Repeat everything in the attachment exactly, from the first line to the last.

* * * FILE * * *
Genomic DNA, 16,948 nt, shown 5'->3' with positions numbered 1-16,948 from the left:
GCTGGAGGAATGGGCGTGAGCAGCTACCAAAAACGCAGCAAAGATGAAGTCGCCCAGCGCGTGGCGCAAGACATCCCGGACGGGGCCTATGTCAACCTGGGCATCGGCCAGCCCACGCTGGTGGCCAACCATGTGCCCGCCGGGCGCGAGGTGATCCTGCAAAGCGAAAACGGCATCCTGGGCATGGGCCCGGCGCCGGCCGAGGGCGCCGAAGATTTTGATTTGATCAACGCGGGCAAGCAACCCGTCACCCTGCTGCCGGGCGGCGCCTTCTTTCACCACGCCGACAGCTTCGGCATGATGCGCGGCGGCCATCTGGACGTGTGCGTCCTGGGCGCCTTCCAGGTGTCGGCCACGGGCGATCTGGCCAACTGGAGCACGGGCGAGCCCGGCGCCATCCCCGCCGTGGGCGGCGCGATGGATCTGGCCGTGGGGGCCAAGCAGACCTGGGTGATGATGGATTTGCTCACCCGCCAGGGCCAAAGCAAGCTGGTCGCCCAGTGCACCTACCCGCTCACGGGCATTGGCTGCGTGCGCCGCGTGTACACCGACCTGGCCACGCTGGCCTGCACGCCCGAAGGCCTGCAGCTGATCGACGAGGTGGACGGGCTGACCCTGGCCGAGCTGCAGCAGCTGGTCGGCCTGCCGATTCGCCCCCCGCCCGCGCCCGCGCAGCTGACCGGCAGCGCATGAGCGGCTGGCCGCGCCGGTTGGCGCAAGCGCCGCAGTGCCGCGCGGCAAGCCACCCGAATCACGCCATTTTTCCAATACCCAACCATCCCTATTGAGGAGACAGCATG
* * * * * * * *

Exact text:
Genomic DNA, 16,948 nt, shown 5'->3' with positions numbered 1-16,948 from the left:
GCTGGAGGAATGGGCGTGAGCAGCTACCAAAAACGCAGCAAAGATGAAGTCGCCCAGCGCGTGGCGCAAGACATCCCGGACGGGGCCTATGTCAACCTGGGCATCGGCCAGCCCACGCTGGTGGCCAACCATGTGCCCGCCGGGCGCGAGGTGATCCTGCAAAGCGAAAACGGCATCCTGGGCATGGGCCCGGCGCCGGCCGAGGGCGCCGAAGATTTTGATTTGATCAACGCGGGCAAGCAACCCGTCACCCTGCTGCCGGGCGGCGCCTTCTTTCACCACGCCGACAGCTTCGGCATGATGCGCGGCGGCCATCTGGACGTGTGCGTCCTGGGCGCCTTCCAGGTGTCGGCCACGGGCGATCTGGCCAACTGGAGCACGGGCGAGCCCGGCGCCATCCCCGCCGTGGGCGGCGCGATGGATCTGGCCGTGGGGGCCAAGCAGACCTGGGTGATGATGGATTTGCTCACCCGCCAGGGCCAAAGCAAGCTGGTCGCCCAGTGCACCTACCCGCTCACGGGCATTGGCTGCGTGCGCCGCGTGTACACCGACCTGGCCACGCTGGCCTGCACGCCCGAAGGCCTGCAGCTGATCGACGAGGTGGACGGGCTGACCCTGGCCGAGCTGCAGCAGCTGGTCGGCCTGCCGATTCGCCCCCCGCCCGCGCCCGCGCAGCTGACCGGCAGCGCATGAGCGGCTGGCCGCGCCGGTTGGCGCAAGCGCCGCAGTGCCGCGCGGCAAGCCACCCGAATCACGCCATTTTTCCAATACCCAACCATCCCTATTGAGGAGACAGCATG